CALGARY — A report commissioned by the Alberta government estimates the province would be entitled to more than half the assets of the Canada Pension Plan if it were to exit the national retirement savings program and go it alone.
A third-party report compiled by consultant Lifeworks released Thursday calculates that if Alberta gave the required three-year notice to quit CPP next year, it would be entitled to $334 billion, or about 53 per cent, of the national pension plan’s pool by 2027.
Alberta would be the first province to quit CPP; Quebec never joined when it was set up in 1965.
Finance Minister Nate Horner said given Alberta’s young workforce and growing economy, the province has no choice but to let residents choose whether to have an Alberta Pension Plan.
"We have a responsibility to present these findings to Albertans and gather their feedback. Albertans will make the final decision on where we go from here. It’s your pension, your retirement and your future," Horner said in a news release.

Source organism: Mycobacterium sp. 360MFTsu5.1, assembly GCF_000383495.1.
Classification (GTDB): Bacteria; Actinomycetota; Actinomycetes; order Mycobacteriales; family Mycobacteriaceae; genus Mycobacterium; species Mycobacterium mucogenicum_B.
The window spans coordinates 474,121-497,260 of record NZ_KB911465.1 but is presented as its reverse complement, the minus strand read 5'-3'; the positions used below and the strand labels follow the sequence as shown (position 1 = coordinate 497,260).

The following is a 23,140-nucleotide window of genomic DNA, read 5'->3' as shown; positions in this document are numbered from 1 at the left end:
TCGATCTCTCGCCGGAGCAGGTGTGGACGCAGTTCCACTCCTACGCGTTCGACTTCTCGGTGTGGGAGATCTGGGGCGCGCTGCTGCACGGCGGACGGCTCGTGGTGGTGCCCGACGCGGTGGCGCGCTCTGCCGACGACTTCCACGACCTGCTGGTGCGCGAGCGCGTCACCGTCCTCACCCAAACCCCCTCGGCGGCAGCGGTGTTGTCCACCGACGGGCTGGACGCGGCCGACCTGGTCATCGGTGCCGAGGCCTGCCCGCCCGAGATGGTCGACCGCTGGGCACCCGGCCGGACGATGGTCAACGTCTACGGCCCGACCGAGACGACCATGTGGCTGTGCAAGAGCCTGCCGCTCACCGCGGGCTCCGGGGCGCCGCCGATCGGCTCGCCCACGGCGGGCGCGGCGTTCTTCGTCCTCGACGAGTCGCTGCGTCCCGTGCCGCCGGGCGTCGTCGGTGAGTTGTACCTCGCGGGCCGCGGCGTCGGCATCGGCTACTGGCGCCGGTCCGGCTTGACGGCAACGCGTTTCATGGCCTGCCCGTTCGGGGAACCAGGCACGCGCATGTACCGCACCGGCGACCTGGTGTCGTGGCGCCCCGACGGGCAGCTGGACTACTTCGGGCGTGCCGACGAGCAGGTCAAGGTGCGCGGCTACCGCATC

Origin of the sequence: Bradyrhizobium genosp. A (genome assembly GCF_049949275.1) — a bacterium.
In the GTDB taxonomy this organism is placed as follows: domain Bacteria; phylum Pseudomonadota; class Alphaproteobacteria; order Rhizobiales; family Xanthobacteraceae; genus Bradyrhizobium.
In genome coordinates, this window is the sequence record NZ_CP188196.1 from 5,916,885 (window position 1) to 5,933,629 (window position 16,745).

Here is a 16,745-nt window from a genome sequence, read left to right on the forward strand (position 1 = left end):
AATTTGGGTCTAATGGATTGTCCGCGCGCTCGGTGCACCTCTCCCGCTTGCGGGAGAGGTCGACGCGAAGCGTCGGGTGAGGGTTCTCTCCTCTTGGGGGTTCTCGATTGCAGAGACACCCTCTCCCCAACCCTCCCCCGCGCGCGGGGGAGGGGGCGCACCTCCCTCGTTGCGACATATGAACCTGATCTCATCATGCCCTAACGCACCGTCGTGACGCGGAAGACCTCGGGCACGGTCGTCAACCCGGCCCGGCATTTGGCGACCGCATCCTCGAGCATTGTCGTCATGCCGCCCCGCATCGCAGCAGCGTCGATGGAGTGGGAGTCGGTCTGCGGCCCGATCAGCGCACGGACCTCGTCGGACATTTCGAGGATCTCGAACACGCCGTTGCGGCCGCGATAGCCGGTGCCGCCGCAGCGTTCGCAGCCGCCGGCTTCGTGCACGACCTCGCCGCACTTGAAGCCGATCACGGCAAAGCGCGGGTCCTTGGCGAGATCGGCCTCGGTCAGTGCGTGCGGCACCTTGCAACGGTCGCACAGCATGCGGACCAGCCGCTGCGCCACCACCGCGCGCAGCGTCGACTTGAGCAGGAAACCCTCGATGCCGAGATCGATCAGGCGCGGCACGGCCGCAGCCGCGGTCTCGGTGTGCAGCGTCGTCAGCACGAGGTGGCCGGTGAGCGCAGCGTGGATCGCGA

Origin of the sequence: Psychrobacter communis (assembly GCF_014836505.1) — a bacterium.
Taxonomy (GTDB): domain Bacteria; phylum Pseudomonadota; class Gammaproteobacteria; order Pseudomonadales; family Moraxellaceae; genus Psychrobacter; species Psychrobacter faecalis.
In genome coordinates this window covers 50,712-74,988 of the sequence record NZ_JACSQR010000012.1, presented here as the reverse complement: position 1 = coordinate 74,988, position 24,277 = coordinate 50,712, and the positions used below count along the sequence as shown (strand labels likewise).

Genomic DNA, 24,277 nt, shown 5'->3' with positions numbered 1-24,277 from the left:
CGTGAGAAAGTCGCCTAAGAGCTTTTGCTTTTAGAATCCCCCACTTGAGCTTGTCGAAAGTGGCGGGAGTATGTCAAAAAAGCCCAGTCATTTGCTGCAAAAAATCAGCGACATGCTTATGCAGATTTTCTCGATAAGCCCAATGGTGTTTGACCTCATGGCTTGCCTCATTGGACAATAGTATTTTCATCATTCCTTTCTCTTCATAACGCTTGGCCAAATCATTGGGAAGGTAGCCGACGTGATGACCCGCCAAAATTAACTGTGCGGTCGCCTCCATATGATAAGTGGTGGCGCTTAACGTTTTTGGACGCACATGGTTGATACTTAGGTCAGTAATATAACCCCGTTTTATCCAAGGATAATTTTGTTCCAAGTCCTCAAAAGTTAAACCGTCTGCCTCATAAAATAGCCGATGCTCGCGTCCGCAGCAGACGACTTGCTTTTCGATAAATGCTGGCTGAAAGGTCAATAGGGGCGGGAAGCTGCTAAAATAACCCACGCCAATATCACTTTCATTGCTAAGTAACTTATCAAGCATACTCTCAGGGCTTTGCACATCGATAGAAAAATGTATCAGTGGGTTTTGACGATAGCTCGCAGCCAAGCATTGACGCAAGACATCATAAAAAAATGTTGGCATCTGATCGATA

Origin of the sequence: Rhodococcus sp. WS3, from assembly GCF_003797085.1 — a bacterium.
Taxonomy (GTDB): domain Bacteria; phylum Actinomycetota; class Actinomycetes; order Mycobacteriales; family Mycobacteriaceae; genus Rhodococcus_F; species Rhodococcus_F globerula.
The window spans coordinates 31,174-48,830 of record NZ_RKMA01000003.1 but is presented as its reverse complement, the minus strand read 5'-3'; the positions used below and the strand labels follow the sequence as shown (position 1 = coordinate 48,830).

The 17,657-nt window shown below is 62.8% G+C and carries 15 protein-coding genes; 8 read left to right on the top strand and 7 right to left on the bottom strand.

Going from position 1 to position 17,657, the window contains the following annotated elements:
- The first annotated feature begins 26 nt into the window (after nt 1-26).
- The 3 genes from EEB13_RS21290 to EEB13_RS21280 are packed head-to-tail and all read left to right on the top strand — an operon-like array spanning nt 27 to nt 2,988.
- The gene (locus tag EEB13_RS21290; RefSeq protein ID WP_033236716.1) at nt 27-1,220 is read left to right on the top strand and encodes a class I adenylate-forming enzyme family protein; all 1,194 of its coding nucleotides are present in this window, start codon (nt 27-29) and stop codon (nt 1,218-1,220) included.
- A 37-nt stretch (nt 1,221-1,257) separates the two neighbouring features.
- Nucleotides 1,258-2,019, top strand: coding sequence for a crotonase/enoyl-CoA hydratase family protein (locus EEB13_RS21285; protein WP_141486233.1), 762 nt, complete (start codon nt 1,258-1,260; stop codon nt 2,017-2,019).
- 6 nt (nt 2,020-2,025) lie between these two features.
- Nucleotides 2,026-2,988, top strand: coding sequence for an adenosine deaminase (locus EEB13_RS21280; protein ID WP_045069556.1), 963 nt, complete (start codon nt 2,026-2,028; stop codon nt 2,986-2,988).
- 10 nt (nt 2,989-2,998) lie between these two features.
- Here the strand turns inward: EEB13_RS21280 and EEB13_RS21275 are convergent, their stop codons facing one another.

He said the Alberta plan could save residents $5 billion in the first year.
Going it alone on pensions was one plank of former United Conservative premier Jason Kenney’s plan to fight for a "fair deal" with Ottawa. It also included a potential Alberta police force and tax revenue agency.
The report estimates setting up an Alberta plan would cost between $100 million and $1 billion, depending on how much the province piggybacks on CPP mechanisms.
The cost of implementing the investment arm of an Alberta plan would be another $75 million to $1.2 billion, again depending on how much the province taps into existing structures and expertise.
This report by The Canadian Press was first published on Sept. 21, 2023.
The Canadian Press